peek into our current issue

ask a stock photographer

ask a stock photographer


The life of a stock photographer sounds both odd and great: take photo, upload shot, watch it land on the side of a bus or two. But what do they actually do all day?

frankie x Stocksy

When you think about it, the life of a stock photographer sounds a bit odd and great: take photo, upload shot, watch it go pretty much everywhere from news blogs to memes to mags (and probably the side of a bus or two). But what do they actually do all day? We asked three of our favourite Stocksy shooters about their imagery, the importance of arses, and what it’s like to work with a doona on your head.

VERA LAIR Stocksy Body


Can you tell us a bit about this photo – was it planned, or did you just come across this arse?
I was spending a weekend on the beautiful Mediterranean Costa Brava in the north of Spain when I stumbled on this awesome artwork depicting a woman’s backside. The rounded shape inspired me to capture it. I believe it represents the true essence of the beauty of a woman’s body against the current norms imposed on women in modern times.

What kind of story do you hope the image gets paired with?
This bottom is well rounded, fleshy and feminine. I do hope this pic will be used to celebrate the natural form and true beauty of a human body.

What makes a good stock shot, do you think?
Pictures should be able to tell a story while conveying the emotions behind it, and that is what I try to pursue with every picture I take.

Your Stocksy photos are quite varied: some street stuff, some styled studio shots. Is it important to you to mix it up?
I wake up in the morning without really knowing what photo style I will shoot. Every day is a new day. No boredom, no routine!

What makes stock shots different from other kinds of projects you work on?
When working with clients or on a specific project, photos I shoot tend to be more structured and planned in advance. However for stock shots and personal ones, I do let my mind guide me, which gives more freedom of movement and creativity.

Where’s the weirdest place one of your stock shots has taken you?
That definitely would be in a kitchen, with a pastry chef icing a donut that was used by a client to depict a cooking class using sperm. True story!

See more of Vera’s cool shots here.

KELLIE FRENCH Stocksy body


Hello! What’s the story behind this photo?
I shoot a weekly column in a Saturday magazine for The Guardian. The column is written by the journalist Zoe Williams, and it’s all about keeping a healthy body and mind. This shot was for a piece Zoe wrote about starting to get fit – “From Your Bed to a 5K”. It's a classic example of a simple collision: in this instance, getting out of bed and running. I shot it in my studio and it’s me under the duvet!

What kind of story do you hope the image gets paired with?
Well, this was a commissioned piece, but it has also been licensed through Stocksy a few times. This is a thing I love about Stocksy, that you can give life to previously commissioned work once its usage period has expired – reuse and recycle!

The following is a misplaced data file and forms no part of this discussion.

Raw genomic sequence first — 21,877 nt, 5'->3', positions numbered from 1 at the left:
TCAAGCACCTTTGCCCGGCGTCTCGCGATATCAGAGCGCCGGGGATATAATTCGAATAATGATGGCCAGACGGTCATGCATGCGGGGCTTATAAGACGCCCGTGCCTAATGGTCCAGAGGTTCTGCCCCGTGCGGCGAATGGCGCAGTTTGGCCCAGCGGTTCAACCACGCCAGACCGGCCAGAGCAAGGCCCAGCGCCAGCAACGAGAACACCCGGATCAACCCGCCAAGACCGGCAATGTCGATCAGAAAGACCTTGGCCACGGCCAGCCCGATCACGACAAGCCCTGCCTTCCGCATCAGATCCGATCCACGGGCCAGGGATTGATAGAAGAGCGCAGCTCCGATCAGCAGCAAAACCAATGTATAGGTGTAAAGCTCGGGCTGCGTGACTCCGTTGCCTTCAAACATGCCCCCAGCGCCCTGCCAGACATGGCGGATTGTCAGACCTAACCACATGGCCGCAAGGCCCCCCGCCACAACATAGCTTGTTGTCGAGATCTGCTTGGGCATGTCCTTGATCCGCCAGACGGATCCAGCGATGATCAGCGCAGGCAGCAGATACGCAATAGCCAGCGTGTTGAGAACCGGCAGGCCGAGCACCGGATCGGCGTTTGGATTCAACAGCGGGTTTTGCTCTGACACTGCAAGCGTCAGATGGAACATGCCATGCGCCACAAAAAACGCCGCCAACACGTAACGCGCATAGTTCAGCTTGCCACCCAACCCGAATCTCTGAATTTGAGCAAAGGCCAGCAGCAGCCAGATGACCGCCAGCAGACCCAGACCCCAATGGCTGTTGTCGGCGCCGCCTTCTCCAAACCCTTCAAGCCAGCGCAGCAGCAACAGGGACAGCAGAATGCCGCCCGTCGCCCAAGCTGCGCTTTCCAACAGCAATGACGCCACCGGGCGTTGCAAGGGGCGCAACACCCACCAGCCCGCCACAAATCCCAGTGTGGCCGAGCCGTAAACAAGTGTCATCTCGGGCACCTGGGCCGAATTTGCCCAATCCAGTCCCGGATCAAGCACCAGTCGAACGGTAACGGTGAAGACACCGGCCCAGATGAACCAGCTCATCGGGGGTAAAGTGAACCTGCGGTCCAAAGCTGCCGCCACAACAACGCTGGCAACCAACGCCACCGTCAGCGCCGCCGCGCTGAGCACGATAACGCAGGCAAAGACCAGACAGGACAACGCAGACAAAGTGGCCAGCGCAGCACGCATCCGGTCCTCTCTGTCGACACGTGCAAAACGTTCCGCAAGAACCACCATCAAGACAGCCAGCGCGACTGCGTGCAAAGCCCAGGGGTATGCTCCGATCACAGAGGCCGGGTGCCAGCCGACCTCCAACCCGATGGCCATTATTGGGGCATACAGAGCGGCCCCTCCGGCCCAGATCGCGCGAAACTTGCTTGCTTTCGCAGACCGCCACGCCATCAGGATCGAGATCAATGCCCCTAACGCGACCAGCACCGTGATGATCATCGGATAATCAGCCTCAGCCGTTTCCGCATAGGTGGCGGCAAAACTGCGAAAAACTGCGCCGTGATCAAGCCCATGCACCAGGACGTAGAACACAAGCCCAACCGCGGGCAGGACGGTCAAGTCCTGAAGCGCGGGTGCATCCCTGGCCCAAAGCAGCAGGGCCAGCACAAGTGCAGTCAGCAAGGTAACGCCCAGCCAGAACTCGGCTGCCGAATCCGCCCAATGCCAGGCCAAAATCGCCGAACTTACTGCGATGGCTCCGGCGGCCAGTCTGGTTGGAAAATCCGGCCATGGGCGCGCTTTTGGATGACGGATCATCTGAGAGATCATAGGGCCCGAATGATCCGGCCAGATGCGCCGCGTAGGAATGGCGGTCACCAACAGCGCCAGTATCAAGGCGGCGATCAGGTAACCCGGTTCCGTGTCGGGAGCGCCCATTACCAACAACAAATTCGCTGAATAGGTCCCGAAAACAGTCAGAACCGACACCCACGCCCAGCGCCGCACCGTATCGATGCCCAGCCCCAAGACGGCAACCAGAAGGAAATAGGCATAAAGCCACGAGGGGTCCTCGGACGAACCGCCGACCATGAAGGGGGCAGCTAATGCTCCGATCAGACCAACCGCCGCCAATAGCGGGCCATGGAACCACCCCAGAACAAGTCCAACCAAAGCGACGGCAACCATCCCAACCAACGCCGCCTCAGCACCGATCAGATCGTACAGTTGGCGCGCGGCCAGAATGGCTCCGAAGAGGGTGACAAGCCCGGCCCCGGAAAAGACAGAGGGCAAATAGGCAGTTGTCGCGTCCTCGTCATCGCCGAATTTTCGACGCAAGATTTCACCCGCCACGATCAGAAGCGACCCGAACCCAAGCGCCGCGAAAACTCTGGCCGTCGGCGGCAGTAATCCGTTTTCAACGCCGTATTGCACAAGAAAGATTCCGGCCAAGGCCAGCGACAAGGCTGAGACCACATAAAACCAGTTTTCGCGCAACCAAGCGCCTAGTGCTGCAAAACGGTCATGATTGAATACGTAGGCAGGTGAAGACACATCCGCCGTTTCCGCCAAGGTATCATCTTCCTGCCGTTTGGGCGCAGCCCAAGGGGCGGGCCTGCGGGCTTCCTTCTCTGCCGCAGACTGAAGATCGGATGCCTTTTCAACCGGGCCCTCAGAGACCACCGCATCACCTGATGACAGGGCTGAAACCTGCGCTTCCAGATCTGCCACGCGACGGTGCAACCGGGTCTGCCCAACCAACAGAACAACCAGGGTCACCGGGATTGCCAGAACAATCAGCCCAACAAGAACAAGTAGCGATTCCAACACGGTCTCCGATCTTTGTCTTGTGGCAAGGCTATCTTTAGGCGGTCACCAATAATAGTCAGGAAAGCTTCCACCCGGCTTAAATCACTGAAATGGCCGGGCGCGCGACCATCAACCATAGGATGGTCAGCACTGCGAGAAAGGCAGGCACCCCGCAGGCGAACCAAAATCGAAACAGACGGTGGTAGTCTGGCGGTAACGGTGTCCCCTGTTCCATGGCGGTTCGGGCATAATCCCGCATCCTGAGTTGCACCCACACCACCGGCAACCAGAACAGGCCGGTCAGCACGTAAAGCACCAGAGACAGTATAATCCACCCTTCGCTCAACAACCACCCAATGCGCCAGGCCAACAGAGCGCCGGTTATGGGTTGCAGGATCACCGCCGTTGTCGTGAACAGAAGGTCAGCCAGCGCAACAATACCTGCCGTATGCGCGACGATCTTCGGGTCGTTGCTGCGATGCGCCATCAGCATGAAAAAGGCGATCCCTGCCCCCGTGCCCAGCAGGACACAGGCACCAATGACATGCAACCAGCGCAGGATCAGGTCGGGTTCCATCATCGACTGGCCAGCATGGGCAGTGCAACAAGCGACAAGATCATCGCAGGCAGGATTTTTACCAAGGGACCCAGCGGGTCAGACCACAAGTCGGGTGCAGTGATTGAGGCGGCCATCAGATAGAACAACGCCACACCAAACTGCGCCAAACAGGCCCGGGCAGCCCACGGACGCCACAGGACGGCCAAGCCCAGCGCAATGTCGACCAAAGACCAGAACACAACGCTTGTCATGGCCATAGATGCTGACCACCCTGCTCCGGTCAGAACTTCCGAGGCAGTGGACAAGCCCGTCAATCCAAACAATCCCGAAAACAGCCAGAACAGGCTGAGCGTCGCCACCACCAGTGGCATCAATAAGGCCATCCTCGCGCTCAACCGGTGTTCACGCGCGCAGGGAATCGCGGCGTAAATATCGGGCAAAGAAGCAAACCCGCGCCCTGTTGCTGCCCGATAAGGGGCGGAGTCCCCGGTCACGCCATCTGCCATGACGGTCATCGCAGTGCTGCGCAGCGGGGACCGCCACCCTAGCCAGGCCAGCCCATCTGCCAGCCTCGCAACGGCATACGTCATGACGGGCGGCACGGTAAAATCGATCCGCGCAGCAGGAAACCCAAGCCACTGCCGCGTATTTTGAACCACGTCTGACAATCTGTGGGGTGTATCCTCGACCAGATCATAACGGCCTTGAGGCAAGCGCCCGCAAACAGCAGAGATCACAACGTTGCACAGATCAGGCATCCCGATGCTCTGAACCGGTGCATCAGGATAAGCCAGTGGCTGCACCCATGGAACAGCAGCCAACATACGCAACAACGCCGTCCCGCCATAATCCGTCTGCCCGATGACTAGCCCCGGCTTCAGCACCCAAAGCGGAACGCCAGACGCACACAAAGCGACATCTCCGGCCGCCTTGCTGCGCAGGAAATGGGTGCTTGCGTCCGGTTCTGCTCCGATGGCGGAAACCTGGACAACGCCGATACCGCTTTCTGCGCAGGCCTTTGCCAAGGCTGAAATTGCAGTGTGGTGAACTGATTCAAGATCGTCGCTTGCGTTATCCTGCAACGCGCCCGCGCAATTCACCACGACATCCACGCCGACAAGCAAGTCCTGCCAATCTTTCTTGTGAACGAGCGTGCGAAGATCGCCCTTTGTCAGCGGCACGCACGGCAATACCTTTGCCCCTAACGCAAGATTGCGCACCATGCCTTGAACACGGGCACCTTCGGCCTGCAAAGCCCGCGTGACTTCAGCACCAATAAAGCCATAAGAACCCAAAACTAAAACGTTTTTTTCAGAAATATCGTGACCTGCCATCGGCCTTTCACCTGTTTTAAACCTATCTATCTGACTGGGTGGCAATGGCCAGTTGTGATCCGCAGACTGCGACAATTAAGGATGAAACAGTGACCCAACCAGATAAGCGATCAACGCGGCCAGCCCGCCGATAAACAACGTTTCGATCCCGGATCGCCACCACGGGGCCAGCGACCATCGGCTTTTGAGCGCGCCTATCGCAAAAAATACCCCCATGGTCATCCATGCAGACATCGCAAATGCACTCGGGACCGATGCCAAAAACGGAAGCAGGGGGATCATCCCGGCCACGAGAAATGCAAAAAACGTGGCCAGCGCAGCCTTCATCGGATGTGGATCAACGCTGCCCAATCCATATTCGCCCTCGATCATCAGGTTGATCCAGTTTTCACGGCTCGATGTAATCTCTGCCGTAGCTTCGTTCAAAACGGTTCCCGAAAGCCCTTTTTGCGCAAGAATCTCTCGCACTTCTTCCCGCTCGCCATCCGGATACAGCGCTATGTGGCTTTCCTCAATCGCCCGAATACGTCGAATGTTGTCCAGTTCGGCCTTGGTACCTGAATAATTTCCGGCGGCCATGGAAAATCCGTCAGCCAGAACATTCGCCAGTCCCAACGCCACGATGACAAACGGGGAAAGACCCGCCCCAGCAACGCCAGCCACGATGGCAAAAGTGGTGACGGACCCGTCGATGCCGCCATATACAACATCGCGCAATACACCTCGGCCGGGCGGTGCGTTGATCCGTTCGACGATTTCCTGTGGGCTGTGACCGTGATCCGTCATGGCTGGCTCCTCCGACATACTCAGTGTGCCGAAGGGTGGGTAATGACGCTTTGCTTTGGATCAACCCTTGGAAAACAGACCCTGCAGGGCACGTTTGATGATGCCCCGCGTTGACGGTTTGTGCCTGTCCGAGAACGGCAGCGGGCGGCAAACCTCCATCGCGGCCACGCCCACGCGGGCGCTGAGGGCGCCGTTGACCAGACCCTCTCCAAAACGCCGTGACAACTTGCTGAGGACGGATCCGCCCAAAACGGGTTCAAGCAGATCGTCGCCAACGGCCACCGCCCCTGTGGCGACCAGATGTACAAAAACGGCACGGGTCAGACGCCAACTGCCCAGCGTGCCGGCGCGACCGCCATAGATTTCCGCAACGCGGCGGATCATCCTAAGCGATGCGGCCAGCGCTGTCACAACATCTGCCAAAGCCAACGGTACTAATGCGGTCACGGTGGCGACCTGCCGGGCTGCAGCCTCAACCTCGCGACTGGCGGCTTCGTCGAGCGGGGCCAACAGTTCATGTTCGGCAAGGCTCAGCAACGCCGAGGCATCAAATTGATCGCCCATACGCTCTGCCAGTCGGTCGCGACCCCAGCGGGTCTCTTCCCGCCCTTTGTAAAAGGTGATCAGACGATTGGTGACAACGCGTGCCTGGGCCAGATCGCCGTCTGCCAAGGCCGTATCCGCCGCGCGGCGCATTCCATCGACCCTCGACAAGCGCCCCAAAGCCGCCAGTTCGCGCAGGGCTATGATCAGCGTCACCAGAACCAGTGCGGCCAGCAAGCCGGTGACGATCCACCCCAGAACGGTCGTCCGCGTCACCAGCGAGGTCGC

What kind of thought process do you go through when you’re planning a stock shot? What makes it good?
I think of popular themes and then try out collisions, or surrealism. I try to be witty and original. Stock imagery historically has had a bad name. In the ad world if someone describes one of your pictures as ‘Looking like a stock shot,’ it is normally a criticism. Stocksy is different. They curate a collection with good ideas and original aesthetics.

Do you do other photography work aside from Stocksy?
I shoot fine art, editorial, advertising and stock imagery. In a funny way, the fine art and the stock imagery give me the most freedom, as I work to my own brief. For me, advertising is the most lucrative and editorial is the most reliable. As a photographer, you need to be flexible and constantly look for new ways to have your work commissioned.

See more of Kellie’s cool shots here.



Tell us a little bit about this photo – what vibe were you going for?
In my photos I like to play with light, textures, colours and shapes. In this particular photo I wanted to make a summery atmosphere, playing with similar colours on the pink lemonade, peaches and velvet, and focusing on their textures.

How much prep work goes into a photo like this?
Every shoot requires a bit of time. Firstly, I have an idea that I want to convert into a scene. I draw it on paper. Then I find the food and all the props for that shoot. For this particular shot, I needed about a day of preparation, to write an idea, to prepare all the ingredients, and to match everything together.

A lot of your images are done in still life, maybe with someone’s hand in frame – very few whole people! Why is that?
Yes, most of my photos are photos of food, products and still life. Using hands gives something mystic and lifelike to the photo. I don’t involve whole people because the focus of my pictures is always on food!

What’s the hardest thing about photographing edible stuff?
I think about food as a matter of shape, colour and texture. It changes quickly. The hardest thing about photographing food is that you have to always be very fast.

Have you seen your photos used in lots of different media?
Yes, most of my photos I’ve seen in magazines, blogs and other media. I especially remember when I saw my pictures on the site of one of my favourite fashion brands. I was very excited about that.

Do you do other photography work aside from Stocksy?
Yes, I also work for clients. This is a bit different from the work for Stocksy, because the clients have their products and their requirements. But also they give me freedom to shoot it in my way.

See more of Tatjana’s cool shots here.

These lovely little photo chats were brought to you by our friends at Stocksy. Check out their amazing curated photos and vids here for a fresh and unique approach to stock imagery.